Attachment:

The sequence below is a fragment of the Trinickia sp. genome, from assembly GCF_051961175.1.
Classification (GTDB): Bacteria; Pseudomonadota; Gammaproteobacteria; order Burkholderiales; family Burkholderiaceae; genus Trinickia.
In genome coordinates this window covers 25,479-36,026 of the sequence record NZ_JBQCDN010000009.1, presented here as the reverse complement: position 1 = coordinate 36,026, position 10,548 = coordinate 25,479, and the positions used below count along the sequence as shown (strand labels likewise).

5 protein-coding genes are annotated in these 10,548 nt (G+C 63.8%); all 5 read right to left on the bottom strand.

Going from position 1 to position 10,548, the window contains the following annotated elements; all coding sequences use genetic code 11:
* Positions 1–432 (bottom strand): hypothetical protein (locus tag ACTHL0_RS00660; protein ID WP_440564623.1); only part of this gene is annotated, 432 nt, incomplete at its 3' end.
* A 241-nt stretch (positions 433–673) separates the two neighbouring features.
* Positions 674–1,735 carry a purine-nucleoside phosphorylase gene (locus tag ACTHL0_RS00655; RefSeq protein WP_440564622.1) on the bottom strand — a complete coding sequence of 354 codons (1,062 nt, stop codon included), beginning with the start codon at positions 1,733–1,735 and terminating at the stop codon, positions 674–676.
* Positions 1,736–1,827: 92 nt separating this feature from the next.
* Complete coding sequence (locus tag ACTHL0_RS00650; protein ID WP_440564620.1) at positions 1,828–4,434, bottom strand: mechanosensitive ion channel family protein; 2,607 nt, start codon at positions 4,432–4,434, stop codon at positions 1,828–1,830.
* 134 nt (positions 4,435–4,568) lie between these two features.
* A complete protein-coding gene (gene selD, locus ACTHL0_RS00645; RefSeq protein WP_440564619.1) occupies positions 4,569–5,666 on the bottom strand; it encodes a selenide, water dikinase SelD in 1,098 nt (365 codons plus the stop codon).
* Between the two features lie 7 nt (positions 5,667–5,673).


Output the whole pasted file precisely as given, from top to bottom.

The sequence below is a fragment of the Trinickia sp. genome, from assembly GCF_051961175.1.
Classification (GTDB): Bacteria; Pseudomonadota; Gammaproteobacteria; order Burkholderiales; family Burkholderiaceae; genus Trinickia.
In genome coordinates this window covers 25,479-36,026 of the sequence record NZ_JBQCDN010000009.1, presented here as the reverse complement: position 1 = coordinate 36,026, position 10,548 = coordinate 25,479, and the positions used below count along the sequence as shown (strand labels likewise).

5 protein-coding genes are annotated in these 10,548 nt (G+C 63.8%); all 5 read right to left on the bottom strand.

Going from position 1 to position 10,548, the window contains the following annotated elements; all coding sequences use genetic code 11:
* Positions 1–432 (bottom strand): hypothetical protein (locus tag ACTHL0_RS00660; protein ID WP_440564623.1); only part of this gene is annotated, 432 nt, incomplete at its 3' end.
* A 241-nt stretch (positions 433–673) separates the two neighbouring features.
* Positions 674–1,735 carry a purine-nucleoside phosphorylase gene (locus tag ACTHL0_RS00655; RefSeq protein WP_440564622.1) on the bottom strand — a complete coding sequence of 354 codons (1,062 nt, stop codon included), beginning with the start codon at positions 1,733–1,735 and terminating at the stop codon, positions 674–676.
* Positions 1,736–1,827: 92 nt separating this feature from the next.
* Complete coding sequence (locus tag ACTHL0_RS00650; protein ID WP_440564620.1) at positions 1,828–4,434, bottom strand: mechanosensitive ion channel family protein; 2,607 nt, start codon at positions 4,432–4,434, stop codon at positions 1,828–1,830.
* 134 nt (positions 4,435–4,568) lie between these two features.
* A complete protein-coding gene (gene selD, locus ACTHL0_RS00645; RefSeq protein WP_440564619.1) occupies positions 4,569–5,666 on the bottom strand; it encodes a selenide, water dikinase SelD in 1,098 nt (365 codons plus the stop codon).
* Between the two features lie 7 nt (positions 5,667–5,673).